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Lake Turkana: The Jade Sea
Lake Turkana Information and Facts
Lake Turkana is located in the Kenyan rift valley, bordered to the North by Ethiopia, and it is the world’s largest alkaline and permanent desert lake. With a surface area of 6,405 km2, the lake is the 4th biggest salt lake and the 24th greatest of all the lakes in the world.
Lake Turkana was originally called Lake Rudolf by the Hungarian explorer, Count Sámuel Teleki de Szék, and his Austrian partner, who were the first Europeans to record the existence of the lake in 1888. They named it after Rudolf, Crown Prince of Austria-Hungary.
The name stuck for a while, even though Geologist John Walter Gregory published its Samburu name in The Geographical Journal in 1894 – Basso Narok, which meant “Black Lake” in the Native African language. They even kept the name during the British Colonial Period.
In 1975 however, after Kenya gained independence, the then-president renamed the Lake Turkana after one of the predominant tribes living on its Kenyan shores. The Turkana people refer to the lake as Anam Ka’alakol, attributing it to Kalokol, a town located on the Western part.
Many people call the basin today the “Jade Sea”, because of its beautiful turquoise color, caused by algae that rise on top of the lake when the water is calm.
Geography and Hydrology
The lake is located a 2-day drive away from the country’s capital, Nairobi, and is considered to be in a remote location, difficult to access. It is situated at an altitude of 360 meters, whilst the surrounding basin’s elevation varies between 375 and 914 meters.
The lake is located on tectonic ground, and is surrounded mostly by volcanic rocks. On its Eastern part the shores are predominantly rocky (offering perfect habitats for scorpions and vipers) and there is an extinct volcano located in this area, called Mount Kulal, with a height of 2,285 meters. In the Northern and Western area one can encounter dunes, spits and flats. There are two large islands on the lake, Central and South Island (both of them National Reserves), and together with the Sibilioi National Park, the whole expanse was proclaimed UNESCO World Heritage Site in 1997.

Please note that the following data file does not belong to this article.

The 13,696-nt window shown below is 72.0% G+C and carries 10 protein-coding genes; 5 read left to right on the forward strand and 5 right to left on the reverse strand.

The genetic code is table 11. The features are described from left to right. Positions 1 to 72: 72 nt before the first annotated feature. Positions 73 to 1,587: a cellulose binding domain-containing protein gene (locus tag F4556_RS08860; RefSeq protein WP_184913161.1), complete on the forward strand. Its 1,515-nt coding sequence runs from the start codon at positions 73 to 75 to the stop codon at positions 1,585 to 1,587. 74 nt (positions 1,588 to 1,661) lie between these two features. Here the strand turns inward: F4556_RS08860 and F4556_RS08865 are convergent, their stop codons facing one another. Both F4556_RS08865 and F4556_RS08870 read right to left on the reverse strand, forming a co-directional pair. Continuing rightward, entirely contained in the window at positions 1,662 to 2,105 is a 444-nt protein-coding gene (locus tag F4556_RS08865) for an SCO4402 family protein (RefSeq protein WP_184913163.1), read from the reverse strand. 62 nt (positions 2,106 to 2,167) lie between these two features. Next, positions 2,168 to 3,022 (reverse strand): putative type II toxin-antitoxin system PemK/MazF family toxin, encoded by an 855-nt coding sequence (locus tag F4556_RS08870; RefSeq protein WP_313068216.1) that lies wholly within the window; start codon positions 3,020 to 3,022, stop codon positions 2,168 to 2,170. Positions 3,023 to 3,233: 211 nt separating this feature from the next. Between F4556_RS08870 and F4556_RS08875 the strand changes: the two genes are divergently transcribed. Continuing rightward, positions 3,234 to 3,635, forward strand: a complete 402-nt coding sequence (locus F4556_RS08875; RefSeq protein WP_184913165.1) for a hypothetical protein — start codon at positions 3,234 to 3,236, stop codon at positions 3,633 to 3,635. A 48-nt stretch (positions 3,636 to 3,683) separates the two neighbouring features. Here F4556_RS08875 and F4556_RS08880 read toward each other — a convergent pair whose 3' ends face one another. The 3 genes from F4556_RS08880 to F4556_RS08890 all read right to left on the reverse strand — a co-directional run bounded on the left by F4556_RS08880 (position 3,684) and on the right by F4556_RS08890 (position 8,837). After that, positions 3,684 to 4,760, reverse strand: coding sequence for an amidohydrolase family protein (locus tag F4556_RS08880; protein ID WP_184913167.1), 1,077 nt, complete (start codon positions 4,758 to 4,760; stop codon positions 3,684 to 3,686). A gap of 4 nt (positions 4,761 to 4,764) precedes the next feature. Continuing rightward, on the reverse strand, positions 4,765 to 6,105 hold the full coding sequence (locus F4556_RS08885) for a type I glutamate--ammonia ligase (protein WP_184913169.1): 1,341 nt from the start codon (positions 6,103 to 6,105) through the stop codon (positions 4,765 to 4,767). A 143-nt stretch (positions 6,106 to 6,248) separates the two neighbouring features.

Turkana is mostly surrounded by shrub lands (made up of dwarf shrubs and doum palms) and the Chalbi Desert, on the East. During the rainy season when the weather is moist, grassland appears for a short amount of time.
There lake has three main inflows: the Omo, Turkwel and Kerio rivers. Since there are no outputs, it only loses water through evaporation.
Turkana Lake is located in a very hot and dry environment. The climate is so arid, that the annual rainfall in the area is less than 25 centimeters, which usually happens in the months of March, April and May. The average temperature in the region is between 28-30 degrees Celsius. Scientists believe that temperatures were more moderate in the past, which created ideal conditions for hominids.
The rift lake is located in Africa’s tectonic region, in the Great Eastern Rift. When two tectonic plates separate, the ground between them weakens and forms a graben (where the ground sinks), in which water accumulates and forms a lake.
Turkana Lake is actually the only one that has water that comes from two distinct catchment areas of the Nile. The reservoir draws its supply mainly from the Kena Highlands and the Ethiopian Highlands.
Life in and around the Lake
For such a large lake, Turkana has relatively few fish species. There are about 50 known species living in the lake, out of which 11 are endemic. The others originate from the Nile, because in the early Holocene period the level of the lake was much higher, and it overflowed into the river, gaining new species along with the flowing water.